When you started your small business, you were convinced it would succeed right from the start and even make you rich sooner than later. You would create a stunning website, build a subscriber/customer list, and even advertise online and offline using beautifully crafted digital and electronic business signs.
But for some reason, even the best-laid plans go horribly wrong. It’s not always your fault. The failure of your business could simply be that there isn’t much of a market for it. Before you start your business, it’s imperative you understand not only why small businesses succeed but also why they fail. That way, you can do your best to avoid doing the wrong thing at the wrong time.
According to a new article by The Motley Fool’s, The Ascent, there is something special about building and owning your own business that’s difficult to beat, regardless of the hard work that naturally goes into it. The U.S. Small Business Administration claims that 99.9 percent of U.S. businesses are categorized as small. And considering 80-plus percent of them have no employees other than the company owner, nearly half of you either own or work at a small business enterprise. In other words, small business is the beating heart of America.
Statistics don’t tell the whole story, however. The reality of owning a small business in the U.S. is that the owner places their dreams, their souls, and their hearts into making their enterprise profitable and successful. Sadly, there is always a certain percentage of small businesses that fail every year.
But failure can be prevented if you are able to recognize the signs of a failing small business early on. In other words, you need to train yourself to look for the warning signs. Here are some of the most common reasons small business startups end up going belly up.
Leveraging too Much Debt
According to The Motley Fool, a serious lack of cash flow is said to be the number one reason a business must be forced to close its doors. While the old saying “it takes money to make money” still holds true even in the 2020s, leveraging too much debt to get your business up and running translates into owing cash before you’re even bringing it in. You’ll get bill that will represent your minimum monthly loan payment (which can run in the thousands), and you’ll find you have nothing in your company bank account.
This doesn’t mean small business owners shouldn’t be expected to never take on debt, but it pays to be cautious from the get-go. You can’t expect to be making a major profit from the first day you open up to the public. It’s a better bet to assume that things will go slow for months or even a couple of years and that cash flow will not always be healthy.
This means purchasing less inventory than you might have planned originally. It also means you might be unable to provide some of the services and goods you planned on providing from the moment you first opened your doors.
To remedy this, you should focus on the business factors you can control, such as offering superior, trustworthy service. Keep overhead as low as possible (perhaps you can work out of your apartment or home). As the good word about your work spreads, you just might have the additional cash you need to purchase more inventory without accruing further debt.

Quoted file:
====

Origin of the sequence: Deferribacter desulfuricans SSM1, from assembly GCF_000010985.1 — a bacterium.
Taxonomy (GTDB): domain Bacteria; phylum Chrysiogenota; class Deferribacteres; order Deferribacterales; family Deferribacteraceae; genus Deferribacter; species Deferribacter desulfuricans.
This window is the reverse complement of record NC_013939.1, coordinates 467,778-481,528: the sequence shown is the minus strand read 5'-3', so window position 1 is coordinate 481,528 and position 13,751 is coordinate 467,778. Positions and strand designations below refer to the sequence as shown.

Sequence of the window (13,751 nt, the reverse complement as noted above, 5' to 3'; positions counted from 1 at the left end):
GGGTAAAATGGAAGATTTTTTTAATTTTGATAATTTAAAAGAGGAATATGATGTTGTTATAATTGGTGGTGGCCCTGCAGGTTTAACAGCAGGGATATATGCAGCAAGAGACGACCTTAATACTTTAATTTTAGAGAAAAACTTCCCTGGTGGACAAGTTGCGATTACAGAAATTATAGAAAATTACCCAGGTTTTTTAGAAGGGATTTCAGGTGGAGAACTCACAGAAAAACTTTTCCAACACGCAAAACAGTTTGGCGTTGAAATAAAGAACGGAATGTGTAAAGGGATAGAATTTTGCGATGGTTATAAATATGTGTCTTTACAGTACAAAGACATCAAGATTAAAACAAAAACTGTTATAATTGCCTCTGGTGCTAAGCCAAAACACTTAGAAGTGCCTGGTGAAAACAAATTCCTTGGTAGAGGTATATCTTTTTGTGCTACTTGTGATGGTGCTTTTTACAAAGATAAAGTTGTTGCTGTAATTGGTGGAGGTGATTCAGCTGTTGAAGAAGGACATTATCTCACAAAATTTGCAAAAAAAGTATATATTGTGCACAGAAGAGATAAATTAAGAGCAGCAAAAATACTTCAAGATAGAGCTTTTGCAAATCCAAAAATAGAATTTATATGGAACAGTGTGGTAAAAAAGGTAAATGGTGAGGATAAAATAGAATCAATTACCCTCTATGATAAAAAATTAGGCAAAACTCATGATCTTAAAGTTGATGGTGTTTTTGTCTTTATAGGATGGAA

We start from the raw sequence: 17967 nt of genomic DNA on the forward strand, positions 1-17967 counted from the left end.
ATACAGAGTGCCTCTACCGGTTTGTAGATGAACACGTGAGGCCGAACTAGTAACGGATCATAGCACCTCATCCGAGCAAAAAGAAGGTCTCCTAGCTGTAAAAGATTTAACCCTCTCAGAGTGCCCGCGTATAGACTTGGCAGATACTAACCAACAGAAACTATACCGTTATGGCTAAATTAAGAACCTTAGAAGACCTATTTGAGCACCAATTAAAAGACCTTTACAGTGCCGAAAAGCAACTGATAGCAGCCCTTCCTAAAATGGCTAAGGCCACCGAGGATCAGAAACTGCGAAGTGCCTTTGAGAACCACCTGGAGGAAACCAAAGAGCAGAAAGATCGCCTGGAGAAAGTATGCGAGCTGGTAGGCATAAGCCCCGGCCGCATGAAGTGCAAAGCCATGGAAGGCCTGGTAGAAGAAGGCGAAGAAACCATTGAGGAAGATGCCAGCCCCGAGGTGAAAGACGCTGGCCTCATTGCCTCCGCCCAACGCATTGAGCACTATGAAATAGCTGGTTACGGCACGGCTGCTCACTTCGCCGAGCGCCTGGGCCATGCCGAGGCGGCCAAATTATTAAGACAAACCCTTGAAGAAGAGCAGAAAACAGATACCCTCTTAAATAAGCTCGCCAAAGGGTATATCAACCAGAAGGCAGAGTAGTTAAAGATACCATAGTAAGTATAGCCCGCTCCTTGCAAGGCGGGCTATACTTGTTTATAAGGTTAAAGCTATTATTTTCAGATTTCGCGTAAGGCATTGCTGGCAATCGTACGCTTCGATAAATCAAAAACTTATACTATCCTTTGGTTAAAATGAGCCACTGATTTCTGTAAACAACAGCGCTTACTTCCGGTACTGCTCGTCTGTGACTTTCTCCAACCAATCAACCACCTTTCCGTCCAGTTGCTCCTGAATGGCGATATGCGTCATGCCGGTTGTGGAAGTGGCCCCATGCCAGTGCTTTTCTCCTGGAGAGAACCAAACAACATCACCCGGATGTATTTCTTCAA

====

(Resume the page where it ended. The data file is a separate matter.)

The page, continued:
No Market Exists for What You’re Selling
Maybe you love to write fiction. You come from a family of readers, and the library in the home where you grew up was stacked with books. When you told your parents you intended to be a fiction writer when you grew up, they were overjoyed. They might have even paid for you to attend writing school so you could earn your coveted MFA in Writing.
Upon graduation, you wrote a novel that sold to a major publisher for a couple hundred thousand dollars. You were not only off to a great start, but you and your talent had become a small business startup. While the smart thing to do was invest your advance money for the future so you could write more books and therefore build your inventory, you decided to go on a spending spree.
Your book sold only humbly, and no publishers would even talk with you since you did not come close to earning out your initial advance. In a word, you failed to turn over a profit, and any hope to continue as a full-time fiction writer was dashed and doomed.
There was simply no market for your words. A tough pill to swallow but an all too-true scenario.
Before entering into any business, be it freelance writing or making widgets, make sure there’s a market for it.
No Business Plan
Naturally, you don’t plan to fail as a businessperson, but it’s all too easy to fail to plan. You don’t engage in writing a business plan to impress anyone. You do it so you can be sure you’ve done your proper due diligence and you know precisely what you are getting into, especially if you plan on taking out a small business loan.
Business plans don’t have to be a major undertaking, but they do need to answer a few simple questions such as, what’s your business model, and how do you plan on making the money you need to live and pay the monthly bill on your loan?